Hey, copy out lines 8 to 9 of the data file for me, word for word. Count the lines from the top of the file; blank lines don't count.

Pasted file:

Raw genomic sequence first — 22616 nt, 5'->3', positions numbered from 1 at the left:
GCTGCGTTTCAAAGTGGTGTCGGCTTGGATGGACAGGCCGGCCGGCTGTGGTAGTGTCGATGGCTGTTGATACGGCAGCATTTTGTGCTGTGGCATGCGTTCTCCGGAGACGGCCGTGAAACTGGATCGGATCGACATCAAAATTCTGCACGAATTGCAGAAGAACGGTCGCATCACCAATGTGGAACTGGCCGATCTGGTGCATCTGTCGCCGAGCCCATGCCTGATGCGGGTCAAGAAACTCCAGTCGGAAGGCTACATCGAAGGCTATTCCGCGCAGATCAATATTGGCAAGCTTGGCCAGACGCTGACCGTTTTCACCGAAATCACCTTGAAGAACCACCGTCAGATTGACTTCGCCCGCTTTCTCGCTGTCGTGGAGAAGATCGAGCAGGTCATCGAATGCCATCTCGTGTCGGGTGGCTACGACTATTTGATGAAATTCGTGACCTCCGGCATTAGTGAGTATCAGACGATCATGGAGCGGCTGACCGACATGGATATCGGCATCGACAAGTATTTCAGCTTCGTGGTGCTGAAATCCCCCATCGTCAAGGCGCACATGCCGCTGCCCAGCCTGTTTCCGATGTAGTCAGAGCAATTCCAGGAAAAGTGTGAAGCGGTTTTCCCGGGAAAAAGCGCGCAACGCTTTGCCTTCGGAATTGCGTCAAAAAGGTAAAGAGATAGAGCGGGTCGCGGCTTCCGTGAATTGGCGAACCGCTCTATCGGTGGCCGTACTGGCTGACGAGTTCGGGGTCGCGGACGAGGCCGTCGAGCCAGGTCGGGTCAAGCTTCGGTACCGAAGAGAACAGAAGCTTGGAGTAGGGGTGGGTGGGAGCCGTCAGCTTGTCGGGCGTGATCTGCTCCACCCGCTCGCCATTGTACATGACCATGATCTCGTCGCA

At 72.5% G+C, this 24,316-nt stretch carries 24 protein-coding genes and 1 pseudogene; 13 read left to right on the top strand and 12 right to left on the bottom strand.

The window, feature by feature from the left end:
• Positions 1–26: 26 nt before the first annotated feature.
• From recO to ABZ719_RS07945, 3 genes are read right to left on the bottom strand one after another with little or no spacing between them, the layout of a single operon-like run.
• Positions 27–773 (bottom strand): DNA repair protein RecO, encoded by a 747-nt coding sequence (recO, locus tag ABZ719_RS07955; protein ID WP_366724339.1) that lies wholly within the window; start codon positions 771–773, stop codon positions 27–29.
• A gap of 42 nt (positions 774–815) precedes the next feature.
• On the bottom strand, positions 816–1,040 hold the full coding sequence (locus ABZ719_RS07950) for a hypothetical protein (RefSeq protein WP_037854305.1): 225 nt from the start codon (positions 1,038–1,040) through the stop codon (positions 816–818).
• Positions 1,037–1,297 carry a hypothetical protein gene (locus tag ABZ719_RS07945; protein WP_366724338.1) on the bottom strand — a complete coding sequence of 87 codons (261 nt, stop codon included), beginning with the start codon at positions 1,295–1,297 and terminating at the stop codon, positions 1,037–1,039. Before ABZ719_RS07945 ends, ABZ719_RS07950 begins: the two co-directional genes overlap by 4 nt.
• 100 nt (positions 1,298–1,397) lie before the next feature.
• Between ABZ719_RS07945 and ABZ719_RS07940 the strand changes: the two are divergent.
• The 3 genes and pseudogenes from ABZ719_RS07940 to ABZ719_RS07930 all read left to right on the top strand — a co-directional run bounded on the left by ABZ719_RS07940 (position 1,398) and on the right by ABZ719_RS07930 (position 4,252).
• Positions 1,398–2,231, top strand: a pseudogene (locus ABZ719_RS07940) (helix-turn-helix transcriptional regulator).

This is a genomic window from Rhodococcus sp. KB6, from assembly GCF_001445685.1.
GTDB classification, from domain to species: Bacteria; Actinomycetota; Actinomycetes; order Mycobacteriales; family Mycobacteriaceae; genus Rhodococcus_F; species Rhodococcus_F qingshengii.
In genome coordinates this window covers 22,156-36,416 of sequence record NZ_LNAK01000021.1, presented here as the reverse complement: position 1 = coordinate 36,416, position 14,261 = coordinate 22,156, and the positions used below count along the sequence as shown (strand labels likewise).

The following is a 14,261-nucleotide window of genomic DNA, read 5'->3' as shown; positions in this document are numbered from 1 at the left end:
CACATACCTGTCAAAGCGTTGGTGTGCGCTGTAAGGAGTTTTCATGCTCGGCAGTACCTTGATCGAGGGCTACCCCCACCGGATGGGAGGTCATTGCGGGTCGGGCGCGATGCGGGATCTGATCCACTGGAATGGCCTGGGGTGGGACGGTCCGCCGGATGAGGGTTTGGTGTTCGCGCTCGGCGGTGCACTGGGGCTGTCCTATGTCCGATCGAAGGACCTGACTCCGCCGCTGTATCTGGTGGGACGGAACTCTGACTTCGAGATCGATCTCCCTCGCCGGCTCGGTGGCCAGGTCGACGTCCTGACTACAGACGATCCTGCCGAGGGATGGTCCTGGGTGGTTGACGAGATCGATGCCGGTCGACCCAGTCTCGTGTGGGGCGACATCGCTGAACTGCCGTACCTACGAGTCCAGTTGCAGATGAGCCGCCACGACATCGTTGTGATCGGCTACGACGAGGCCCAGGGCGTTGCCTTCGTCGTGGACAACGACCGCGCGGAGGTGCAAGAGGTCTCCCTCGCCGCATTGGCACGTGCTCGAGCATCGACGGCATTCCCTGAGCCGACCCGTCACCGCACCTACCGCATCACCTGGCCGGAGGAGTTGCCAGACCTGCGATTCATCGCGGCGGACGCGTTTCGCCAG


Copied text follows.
• A gap of 42 nt (positions 774–815) precedes the next feature.
• On the bottom strand, positions 816–1,040 hold the full coding sequence (locus ABZ719_RS07950) for a hypothetical protein (RefSeq protein WP_037854305.1): 225 nt from the start codon (positions 1,038–1,040) through the stop codon (positions 816–818).